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A Night Out: Opera Ball
The Washington National Opera soiree caps the spring social season, and emerges as a contender for party of the year. By Garrett M. Graff
Comments () | Published May 26, 2010
Ball Chairman Susan Lehrman and Sam Lehrman. Photo by Russell Hirshon, images courtesy the Washington National Opera.

Friday night’s Opera Ball, which raised about $1.5 million for the Washington National Opera, traditionally marks the end of the spring social season, which goes largely dormant until the fall. It’s a good thing, too: No other event could hope to top the Friday extravaganza, stretching from intimate embassy dinners all around town to a glorious, appropriately operatic entertainment masterpiece that featured midnight performances by the Bolshoi.

The $1,000 tickets granted entry to small dinners at a score of embassies—ranging from Lebanon to Belgium to Colombia to France—preceding the main event: desserts, drinks, and dancing at the Russian Embassy on Wisconsin Avenue, beginning around 9:30. Although in past years the Opera Ball has always been a large and well-appointed affair, the 2010 ball at the Russian Embassy was unlike anything Washington has seen in the better part of a decade. 

Reminiscent of the surreal, opulent parties in Stanley Kubrick’s Eyes Wide Shut, the event began with a long walk up a wide red carpet stretched across the lawn, with waiters posted every 50 feet with trays of vodka shots, martinis, and cocktails. Photos from Russia and the opera were projected five stories tall on the embassy’s facade of the embassy. Guests were ushered through an entryway transformed into a winter wonderland, with crystals hanging from trees, fake snow spread across the ground, and fog machines lending the whole scene a chilly feeling. Beyond the entrance, huge staircases led past an outdoor courtyard filled with fake falling snow, ballerinas, baton twirlers, and other performers looking ahead to the 2014 Winter Olympics in the Black Sea city of Sochi.

Upstairs, four rooms packed to the high ceilings with decorations kept guests buzzing as they chatted, danced, and drank into the early hours of Saturday.
 

Heather Podesta. Photo by Russell Hirshon, image courtesy the Washington National Opera.
The blue Ice Palace room featured nine 1,000-pound ice sculptures larger than any of the humans mingling about the center ice bars, where pepper-infused vodka, caviar, and oysters were served. Next door in the main ballroom, Peter Duchin’s orchestra played as costumed dancers twirled in a vision out of the court of Tsar Nicolas II. On the outer rim of the dance floor at low cafe tables, guests enjoyed a seemingly endless supply of cakes decorated to resemble Fabergé eggs by Sylvia Weinstock, one of the world’s leading cake designers.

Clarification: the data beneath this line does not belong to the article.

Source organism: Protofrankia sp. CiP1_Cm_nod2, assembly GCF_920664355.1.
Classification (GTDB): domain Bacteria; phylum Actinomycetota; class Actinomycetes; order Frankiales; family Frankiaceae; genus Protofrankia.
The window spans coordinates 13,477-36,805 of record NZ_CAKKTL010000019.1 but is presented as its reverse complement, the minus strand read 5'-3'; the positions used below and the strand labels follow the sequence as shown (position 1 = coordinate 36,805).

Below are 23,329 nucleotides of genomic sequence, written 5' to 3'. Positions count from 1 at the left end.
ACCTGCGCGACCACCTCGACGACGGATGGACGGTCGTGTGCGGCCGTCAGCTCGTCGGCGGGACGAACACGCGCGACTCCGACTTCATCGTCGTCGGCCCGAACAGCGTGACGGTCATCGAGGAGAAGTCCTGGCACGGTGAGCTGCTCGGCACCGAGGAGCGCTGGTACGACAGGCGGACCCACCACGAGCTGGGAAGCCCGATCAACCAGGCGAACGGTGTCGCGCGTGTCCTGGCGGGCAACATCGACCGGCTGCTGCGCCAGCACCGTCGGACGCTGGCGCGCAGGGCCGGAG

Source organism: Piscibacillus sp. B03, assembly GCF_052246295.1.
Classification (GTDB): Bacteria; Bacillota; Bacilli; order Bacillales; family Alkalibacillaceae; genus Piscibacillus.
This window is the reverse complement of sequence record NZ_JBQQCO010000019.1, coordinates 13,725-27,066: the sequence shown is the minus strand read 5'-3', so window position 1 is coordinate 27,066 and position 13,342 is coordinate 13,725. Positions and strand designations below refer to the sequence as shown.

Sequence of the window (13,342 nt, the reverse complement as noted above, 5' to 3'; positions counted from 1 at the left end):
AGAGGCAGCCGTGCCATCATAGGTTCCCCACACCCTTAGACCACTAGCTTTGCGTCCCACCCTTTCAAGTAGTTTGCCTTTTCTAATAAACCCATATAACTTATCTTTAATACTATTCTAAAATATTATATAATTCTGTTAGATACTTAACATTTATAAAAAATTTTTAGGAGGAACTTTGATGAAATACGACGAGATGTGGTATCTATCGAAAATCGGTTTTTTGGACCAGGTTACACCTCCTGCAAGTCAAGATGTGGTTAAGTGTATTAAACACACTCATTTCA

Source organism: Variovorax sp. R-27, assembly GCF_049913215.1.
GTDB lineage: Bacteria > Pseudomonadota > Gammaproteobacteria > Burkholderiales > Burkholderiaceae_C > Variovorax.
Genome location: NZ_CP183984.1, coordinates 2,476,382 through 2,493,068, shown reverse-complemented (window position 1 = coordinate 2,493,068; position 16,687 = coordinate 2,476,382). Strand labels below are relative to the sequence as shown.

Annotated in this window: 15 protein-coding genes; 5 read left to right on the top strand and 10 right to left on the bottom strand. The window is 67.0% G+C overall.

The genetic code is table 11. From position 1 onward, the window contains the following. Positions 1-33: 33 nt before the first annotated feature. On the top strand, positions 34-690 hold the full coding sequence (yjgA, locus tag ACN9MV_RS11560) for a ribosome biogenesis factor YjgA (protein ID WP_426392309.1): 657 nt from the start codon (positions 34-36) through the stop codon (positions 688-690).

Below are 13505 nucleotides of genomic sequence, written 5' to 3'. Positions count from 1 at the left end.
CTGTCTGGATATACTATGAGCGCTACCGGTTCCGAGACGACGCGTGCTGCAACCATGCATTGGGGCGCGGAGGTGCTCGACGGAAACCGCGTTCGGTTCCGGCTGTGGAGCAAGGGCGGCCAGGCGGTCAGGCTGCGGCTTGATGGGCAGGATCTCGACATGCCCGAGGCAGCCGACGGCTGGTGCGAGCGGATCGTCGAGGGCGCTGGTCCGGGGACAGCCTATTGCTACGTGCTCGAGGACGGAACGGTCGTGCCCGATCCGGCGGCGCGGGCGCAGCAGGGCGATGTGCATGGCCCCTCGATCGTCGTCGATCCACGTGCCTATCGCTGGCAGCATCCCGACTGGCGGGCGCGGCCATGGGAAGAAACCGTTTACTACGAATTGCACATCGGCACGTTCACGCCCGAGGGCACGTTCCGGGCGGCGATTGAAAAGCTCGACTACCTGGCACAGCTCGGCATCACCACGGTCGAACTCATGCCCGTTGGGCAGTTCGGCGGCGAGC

Faberge egg cakes by Syliva Weinstock. Image courtesy the Washington National Opera.
Overlooking them all were two enormous bouquets of roses, each several feet in diameter. From the main ballroom, guests could pass into the Russian Tea Room, where a noted pianist, Alexander Izbitser, played in the crowded cafe setting while ballgoers enjoyed even more Russian snacks and costumed opera characters moved through the crowd. The final room, decorated to resemble Leo Tolstoy’s library, featured Champagne and cordials along with more dessert. Guests wandered wide-eyed from room to room, soaking in the surreal scenes.
Although the opera wouldn’t release how much the evening cost—most of the expense was borne by Susan Lehrman, the founder and president of real estate investment firm Lehrman LLC who chaired the evening —estimates by guests placed the final price tag close to seven figures. The Lehrmans (Samuel, a graduate of American University, is on the board of Bethesda’s Landon School), the Russian ambassador and his wife, and WNO board president Ken Feinberg spent much of the evening in a receiving line in the main hall outside the ballroom.

Outside the event, in almost ballet-like coordination, a massive valet operation kept track of guests coming and going on Wisconsin Avenue. Only diplomats and government VIPs were allowed to drive onto the compound, but by night’s end the Russian Embassy’s drive was still packed with black SUVs and town cars. The 500-person guest list ranged widely through the Washington establishment, from Cabinet Secretaries (Homeland Security head Janet Napolitano) to members of Congress (Senators Pat Leahy and Bob Bennett) to the ambassador dinner hosts (British ambassador Nigel Sheinwald and French ambassador Pierre Vimont) to Supreme Court justices (including Chief Justice John Roberts) to local celebrities (new WJLA weatherman Bob Ryan) to opera boosters (Selwa “Lucky” Roosevelt and WNO general director Plácido Domingo) as well as crowds of local business leaders and lawyers (Ken Feinberg), socialites, nonprofit heads, military leaders, and so on.

The Russian Embassy has never before been on the regular diplomatic or social-party circuit, so for many guests it was their first time inside the large compound atop Mount Alto, one of the highest points in the District. Nearly two years into their time in Washington, Ambassador Sergey Kislyak and his wife launched themselves into the top tier of the city’s hosts. From beginning to end, the dinner and ball embodied an unexpected announcement: The Opera Ball should be considered worthy of the title of the city’s biggest social event of the year.

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Posted at 06:52 AM/ET, 05/26/2010 RSS | Print | Permalink | Comments () | Washingtonian.com Blogs